According to the study of a large and diverse group of Hispanic adults conducted in Miami by UM researchers and by collaborators in three other U.S. cities, the risk is highest in men and older people who were born or have lived in the U.S. for more than 10 years, prefer to speak English, are lower income, or never finished high school.
“Before the study, most of what was known about the extent of heart attacks, strokes and risk factors in Hispanics came primarily from studies of Mexican-Americans, who are the largest group of Hispanics living in the U.S.,” said the Principal Investigator of the study’s Miami Field Center, Neil Schneiderman, Ph.D., the James L. Knight Professor of Psychology, who is also professor of medicine and psychiatry and behavioral sciences at the Miller School. “The findings reported in JAMA show that there are some important differences in risk factors among people from diverse Hispanic backgrounds.”
The JAMA study, “Prevalence of Major Cardiovascular Risk Factors and Cardiovascular Diseases among Hispanics/Latinos of Diverse National Backgrounds in the US,” found that risk of heart attack and stroke among Hispanics is most highly related to smoking and high blood pressure, but other risk factors are important. The treatable risk factors examined were smoking, blood pressure, cholesterol, obesity and diabetes. Using national guidelines as a comparison, the researchers found that Puerto Ricans are the most likely to have three or more risk factors, and they usually include smoking and obesity. Cubans and South Americans are the least likely to have diabetes.
The findings come from the Hispanic Community Health Study/Study of Latinos. Informally known as SOL, it is the largest study of Hispanic health ever sponsored by the National Institutes of Health (NIH), with the NIH’s National Heart, Lung and Blood Institute and six other NIH institutes, centers and offices providing support. SOL’s goal is to determine the health of Hispanics living in the U.S. and pinpoint the factors that reduce or increase the risk of chronic disease.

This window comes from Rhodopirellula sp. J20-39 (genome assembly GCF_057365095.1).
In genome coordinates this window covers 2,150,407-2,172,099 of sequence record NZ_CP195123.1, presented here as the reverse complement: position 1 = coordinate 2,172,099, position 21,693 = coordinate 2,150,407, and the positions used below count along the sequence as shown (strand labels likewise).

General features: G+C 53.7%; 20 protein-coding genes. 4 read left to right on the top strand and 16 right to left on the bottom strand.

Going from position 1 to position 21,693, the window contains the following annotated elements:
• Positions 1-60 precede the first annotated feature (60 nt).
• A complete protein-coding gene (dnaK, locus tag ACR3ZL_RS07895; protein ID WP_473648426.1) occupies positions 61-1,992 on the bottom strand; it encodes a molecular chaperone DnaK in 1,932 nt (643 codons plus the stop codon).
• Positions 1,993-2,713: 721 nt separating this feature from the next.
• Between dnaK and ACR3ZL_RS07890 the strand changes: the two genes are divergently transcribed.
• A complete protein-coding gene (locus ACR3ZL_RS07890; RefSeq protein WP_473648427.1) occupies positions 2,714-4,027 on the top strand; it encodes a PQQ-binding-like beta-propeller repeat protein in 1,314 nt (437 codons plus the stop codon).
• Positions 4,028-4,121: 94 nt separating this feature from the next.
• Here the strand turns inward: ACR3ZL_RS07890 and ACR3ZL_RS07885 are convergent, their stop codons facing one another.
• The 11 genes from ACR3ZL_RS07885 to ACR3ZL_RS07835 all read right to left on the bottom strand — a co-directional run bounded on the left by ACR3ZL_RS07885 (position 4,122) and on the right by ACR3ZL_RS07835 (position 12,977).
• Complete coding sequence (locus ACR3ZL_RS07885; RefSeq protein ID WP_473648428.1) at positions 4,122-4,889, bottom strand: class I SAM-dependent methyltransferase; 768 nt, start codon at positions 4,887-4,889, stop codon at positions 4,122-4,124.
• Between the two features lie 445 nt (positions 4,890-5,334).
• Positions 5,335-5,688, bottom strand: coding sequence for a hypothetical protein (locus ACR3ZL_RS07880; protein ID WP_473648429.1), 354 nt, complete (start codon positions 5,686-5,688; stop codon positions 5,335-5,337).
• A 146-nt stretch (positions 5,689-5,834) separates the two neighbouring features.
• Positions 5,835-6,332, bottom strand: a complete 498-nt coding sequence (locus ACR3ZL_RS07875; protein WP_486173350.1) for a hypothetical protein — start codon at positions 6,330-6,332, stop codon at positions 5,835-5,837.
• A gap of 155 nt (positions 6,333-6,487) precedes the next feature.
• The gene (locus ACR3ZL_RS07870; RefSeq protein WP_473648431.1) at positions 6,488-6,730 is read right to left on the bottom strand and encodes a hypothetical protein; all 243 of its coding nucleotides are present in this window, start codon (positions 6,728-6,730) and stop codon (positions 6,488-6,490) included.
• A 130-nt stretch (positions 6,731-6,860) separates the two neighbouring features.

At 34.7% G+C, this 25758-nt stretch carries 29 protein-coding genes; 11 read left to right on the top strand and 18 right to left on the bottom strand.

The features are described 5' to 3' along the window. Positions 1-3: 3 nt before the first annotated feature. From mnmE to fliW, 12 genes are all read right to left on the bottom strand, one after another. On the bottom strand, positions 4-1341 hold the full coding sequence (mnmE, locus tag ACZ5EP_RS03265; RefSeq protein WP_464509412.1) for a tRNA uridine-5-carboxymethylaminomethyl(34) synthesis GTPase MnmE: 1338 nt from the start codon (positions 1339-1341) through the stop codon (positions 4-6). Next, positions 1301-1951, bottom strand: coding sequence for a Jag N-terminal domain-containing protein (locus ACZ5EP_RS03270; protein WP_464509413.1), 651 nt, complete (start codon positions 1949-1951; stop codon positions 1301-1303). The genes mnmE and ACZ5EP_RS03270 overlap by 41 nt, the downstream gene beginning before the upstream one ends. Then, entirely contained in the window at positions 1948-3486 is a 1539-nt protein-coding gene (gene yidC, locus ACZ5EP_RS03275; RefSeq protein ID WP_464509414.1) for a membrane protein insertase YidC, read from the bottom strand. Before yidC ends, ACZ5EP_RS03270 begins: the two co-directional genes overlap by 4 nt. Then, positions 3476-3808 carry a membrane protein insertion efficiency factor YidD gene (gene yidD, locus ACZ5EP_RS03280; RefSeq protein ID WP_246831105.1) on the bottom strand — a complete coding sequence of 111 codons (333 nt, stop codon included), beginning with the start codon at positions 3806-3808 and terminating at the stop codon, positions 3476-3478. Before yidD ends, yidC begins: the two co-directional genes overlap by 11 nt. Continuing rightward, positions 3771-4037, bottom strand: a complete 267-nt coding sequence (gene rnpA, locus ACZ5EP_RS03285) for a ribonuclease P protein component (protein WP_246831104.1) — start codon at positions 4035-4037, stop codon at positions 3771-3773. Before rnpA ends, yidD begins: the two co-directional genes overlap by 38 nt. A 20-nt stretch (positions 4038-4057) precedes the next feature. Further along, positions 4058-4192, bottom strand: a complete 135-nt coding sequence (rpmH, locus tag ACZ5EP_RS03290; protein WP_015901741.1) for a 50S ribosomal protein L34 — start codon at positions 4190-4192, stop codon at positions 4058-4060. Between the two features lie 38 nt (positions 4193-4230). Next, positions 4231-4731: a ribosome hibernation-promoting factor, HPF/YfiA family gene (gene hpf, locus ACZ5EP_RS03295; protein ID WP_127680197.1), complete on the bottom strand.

For the JAMA study, researchers examined 16,415 randomly selected Hispanic adults living in Miami, Chicago, New York’s Bronx, and San Diego between 2008 and 2011. The geographic diversity allowed SOL investigators to examine the health and disease risk of people from different Hispanic backgrounds, including Cubans, Dominicans, Puerto Ricans, Mexicans and other Central Americans, and South Americans.
More than 4,000 SOL participants were examined in the Miami Field Center, which is located on the seventh floor of the Clinical Research Building, and managed by another of the study’s co-authors, Marc Gellman, Ph.D., research associate professor of psychology.
The Miami participants were recruited from a randomly pre-specified list of addresses in the cities of Hialeah, Miami and Coral Gables. Although slightly more than half of the participants reported Cuban ancestry, the Center also had the opportunity to examine fairly large numbers of participants with Central or South American backgrounds.
“Because the examiners were comfortable conversing in Spanish or English, each participant was able to choose to speak in either language during the examination,” Schneiderman said. “Most chose Spanish.”
All SOL participants have annual follow-up visits. Therefore, SOL will be able to determine which risk factors and protective factors directly influence the development of heart disease, stroke, lung diseases and other chronic illnesses. Plans are for a second examination to be conducted on current SOL participants between 2014 and 2017, with follow-up continuing until 2019.
“The SOL participants and SOL investigators have developed a strong, positive, long-term relationship that will allow the Hispanic community to gain a critical understanding of the status of Hispanic health in the U.S. and the risks and protective behaviors that can influence Hispanic health,” Schneiderman said.
Also contributing to the study were researchers from the University of Illinois in Chicago, San Diego State University, the National Heart Lung and Blood Institute, the University of California, San Diego, the University of North Carolina, Northwestern University, and Albert Einstein College of Medicine.
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